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Raising a swan at Lightning Ridge


John (King) Brown, at right, shares stories of the good old days with grandson Jaxon. The old schoolhouse is still in use at the Lightning Ridge Central School. Photos TWH

In days gone by, Outback NSW was a land brimming with captivating tales that evoked laughter, tears, joy, and wonder.

The remote and unforgiving climate shaped resilient individuals who faced daily challenges head-on.

Memories of a life devoid of modern conveniences, which city dwellers often take for granted, laid the foundation for the future.

Originally, I sought stories from the cherished days of Walgett Shire on Facebook.

However, the responses I have received has inspired me to extend this call to all readers of the Western Herald, across the area the paper covers.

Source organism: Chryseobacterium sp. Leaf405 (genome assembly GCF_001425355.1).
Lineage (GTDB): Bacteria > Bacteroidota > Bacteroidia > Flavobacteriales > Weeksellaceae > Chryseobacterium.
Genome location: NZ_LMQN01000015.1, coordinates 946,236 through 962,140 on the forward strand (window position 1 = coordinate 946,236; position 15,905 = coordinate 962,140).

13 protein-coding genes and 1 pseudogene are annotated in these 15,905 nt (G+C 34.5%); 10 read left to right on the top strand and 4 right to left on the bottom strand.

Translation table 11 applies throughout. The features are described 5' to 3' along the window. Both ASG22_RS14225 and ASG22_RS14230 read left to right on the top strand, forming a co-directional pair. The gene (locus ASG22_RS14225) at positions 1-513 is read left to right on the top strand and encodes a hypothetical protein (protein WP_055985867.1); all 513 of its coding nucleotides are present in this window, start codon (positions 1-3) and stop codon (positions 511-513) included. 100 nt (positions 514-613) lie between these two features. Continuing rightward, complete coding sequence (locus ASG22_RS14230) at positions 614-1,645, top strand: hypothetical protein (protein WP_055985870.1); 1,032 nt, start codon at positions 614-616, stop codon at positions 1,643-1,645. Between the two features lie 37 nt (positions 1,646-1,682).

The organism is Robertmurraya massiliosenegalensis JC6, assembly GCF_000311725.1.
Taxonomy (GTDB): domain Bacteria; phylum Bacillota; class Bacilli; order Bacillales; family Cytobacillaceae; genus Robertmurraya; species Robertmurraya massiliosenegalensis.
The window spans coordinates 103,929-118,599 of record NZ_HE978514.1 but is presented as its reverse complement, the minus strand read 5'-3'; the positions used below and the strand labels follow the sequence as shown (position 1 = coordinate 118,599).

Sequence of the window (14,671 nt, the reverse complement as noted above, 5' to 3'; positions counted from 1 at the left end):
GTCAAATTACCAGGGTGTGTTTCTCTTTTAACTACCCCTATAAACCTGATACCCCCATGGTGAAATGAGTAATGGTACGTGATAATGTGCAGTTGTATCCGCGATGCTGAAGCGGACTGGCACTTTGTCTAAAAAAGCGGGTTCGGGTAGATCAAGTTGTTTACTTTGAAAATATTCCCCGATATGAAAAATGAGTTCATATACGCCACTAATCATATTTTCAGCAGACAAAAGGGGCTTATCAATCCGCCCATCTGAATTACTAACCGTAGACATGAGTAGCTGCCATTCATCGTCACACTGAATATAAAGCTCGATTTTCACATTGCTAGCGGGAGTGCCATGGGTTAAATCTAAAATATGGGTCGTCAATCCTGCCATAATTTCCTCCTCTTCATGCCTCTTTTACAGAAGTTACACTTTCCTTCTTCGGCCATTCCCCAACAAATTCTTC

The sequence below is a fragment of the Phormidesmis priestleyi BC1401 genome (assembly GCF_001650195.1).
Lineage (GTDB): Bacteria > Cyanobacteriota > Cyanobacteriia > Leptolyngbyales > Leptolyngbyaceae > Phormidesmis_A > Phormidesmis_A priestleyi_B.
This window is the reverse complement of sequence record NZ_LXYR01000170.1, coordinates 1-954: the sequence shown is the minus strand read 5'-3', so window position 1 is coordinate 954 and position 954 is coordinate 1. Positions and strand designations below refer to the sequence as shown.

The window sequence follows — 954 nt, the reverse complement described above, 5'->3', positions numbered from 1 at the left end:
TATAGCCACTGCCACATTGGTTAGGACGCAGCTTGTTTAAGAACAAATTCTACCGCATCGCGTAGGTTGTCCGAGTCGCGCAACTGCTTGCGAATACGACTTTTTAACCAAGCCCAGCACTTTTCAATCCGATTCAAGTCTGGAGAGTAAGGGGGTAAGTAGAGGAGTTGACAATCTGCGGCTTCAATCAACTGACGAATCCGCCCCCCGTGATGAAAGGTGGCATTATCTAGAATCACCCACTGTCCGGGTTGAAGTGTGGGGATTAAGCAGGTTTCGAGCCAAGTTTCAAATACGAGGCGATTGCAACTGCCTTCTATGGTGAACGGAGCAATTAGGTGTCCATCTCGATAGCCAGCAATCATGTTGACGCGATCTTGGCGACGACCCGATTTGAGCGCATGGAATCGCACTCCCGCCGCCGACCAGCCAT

What you are about to read is part of a story, as told to me by John Brown from Lightning Ridge.

My name is John Brown (though some call me King), and my earliest recollections of Lightning Ridge date back to the late 1950’s and early 1960’s when I was just a young boy, attending school at the old schoolhouse that still stands to this day.

I have so many stories but the one I am telling today is special to me.

It was well over 60 years ago when my family lived in a humble house made of corrugated iron with a flat roof, next to Artie Bruce on what we now know as Morilla Street.

In those days, electricity had not yet reached our small town, and water had to be purchased from the government dam.

My father, Spider Brown, owned an old Ford with a tank attached to its rear.

Water was a precious commodity in those times, and we utilized that murky dam water for bathing and washing clothes, ensuring not a drop went to waste.

One afternoon, while eating dinner (we always ate before dark), a thunderous bang resounded on our roof.

We hastily rushed outside, and my father instructed me to climb the ladder and investigate the source of the commotion. {…]

Read more in the printed edition of The Western Herald.

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